Moire deflectometry

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Moiré deflectometry produces result that appears similar to an interferometry technique,[1][2] in which the object to be tested (either phase object or specular surface) is mounted in the course of a collimated beam followed by a pair of transmission gratings placed at a distance from each other. The resulting fringe pattern, i.e., the moiré deflectogram, is a map of ray deflections corresponding to the optical properties of the inspected object.

Moiré deflectometry can be a powerful tool for nondestructive optical testing. A major advantage of the technique is that it is less sensitive to mechanical vibration, and it is therefore widely used in the ophthalmic industry for laminar analysis. A similar implementation in wind tunnel application for quantitative measurement is moire schlieren, a variation of schlieren photography.[3]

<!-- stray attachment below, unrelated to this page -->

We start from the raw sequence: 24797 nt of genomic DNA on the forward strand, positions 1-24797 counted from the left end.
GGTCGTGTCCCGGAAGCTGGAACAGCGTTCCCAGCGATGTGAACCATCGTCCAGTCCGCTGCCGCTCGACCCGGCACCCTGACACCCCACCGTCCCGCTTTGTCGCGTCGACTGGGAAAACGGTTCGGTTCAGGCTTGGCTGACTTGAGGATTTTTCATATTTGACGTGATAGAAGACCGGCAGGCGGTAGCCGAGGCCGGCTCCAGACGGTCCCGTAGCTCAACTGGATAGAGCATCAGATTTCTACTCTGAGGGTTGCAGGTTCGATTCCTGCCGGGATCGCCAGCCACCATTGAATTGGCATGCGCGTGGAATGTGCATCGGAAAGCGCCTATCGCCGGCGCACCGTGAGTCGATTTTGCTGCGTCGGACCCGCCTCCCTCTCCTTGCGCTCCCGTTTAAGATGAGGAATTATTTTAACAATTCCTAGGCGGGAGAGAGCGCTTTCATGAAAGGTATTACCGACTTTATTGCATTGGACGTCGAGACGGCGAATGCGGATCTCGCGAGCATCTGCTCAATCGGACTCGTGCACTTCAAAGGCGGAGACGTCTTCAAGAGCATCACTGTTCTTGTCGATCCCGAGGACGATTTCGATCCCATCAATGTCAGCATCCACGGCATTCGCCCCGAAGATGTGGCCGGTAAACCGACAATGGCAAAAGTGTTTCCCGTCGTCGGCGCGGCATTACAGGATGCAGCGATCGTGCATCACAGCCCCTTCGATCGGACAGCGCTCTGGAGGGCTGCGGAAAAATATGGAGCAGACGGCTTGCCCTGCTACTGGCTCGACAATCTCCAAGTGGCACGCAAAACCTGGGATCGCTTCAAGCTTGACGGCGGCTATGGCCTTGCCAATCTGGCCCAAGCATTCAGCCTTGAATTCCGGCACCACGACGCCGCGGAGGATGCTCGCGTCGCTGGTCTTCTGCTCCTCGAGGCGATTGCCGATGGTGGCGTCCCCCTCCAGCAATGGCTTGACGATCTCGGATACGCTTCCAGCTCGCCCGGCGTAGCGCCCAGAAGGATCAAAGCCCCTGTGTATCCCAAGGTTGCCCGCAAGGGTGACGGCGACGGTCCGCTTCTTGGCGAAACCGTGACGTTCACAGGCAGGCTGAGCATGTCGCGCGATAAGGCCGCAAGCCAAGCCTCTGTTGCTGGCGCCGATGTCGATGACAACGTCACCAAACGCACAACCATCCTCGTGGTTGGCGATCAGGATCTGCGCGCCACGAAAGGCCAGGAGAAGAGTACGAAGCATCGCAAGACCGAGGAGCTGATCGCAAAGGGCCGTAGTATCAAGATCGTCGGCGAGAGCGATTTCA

In 2012 the first application of the method for the measurement of electron density in plasma has been published.[4] The method excels in spatial and temporal resolution comparably with a similar approach of laser schlieren deflectometry.

References[edit]

  1. ^ O. Kafri Optics letters 1980; 5,555
  2. ^ Oberthaler, M. K.; et al. (October 1996). "Inertial sensing with classical atomic beams". Physical Review A. 54 (4): 3165–3176. 
  3. ^ O. Kafri & I Glatt "The Physics of Moiré Metrology" J. Wiley & Sons Inc. (1990)
  4. ^ Valenzuela, J. C.; Wyndham, E. S.; Chuaqui, H.; Cortes, D. S.; Favre, M.; Bhuyan, H. (2012). "Implementation of moire-schlieren deflectometry on a small scale fast capillary plasma discharge". Journal of Applied Physics. 111: 103301. doi:10.1063/1.4719982.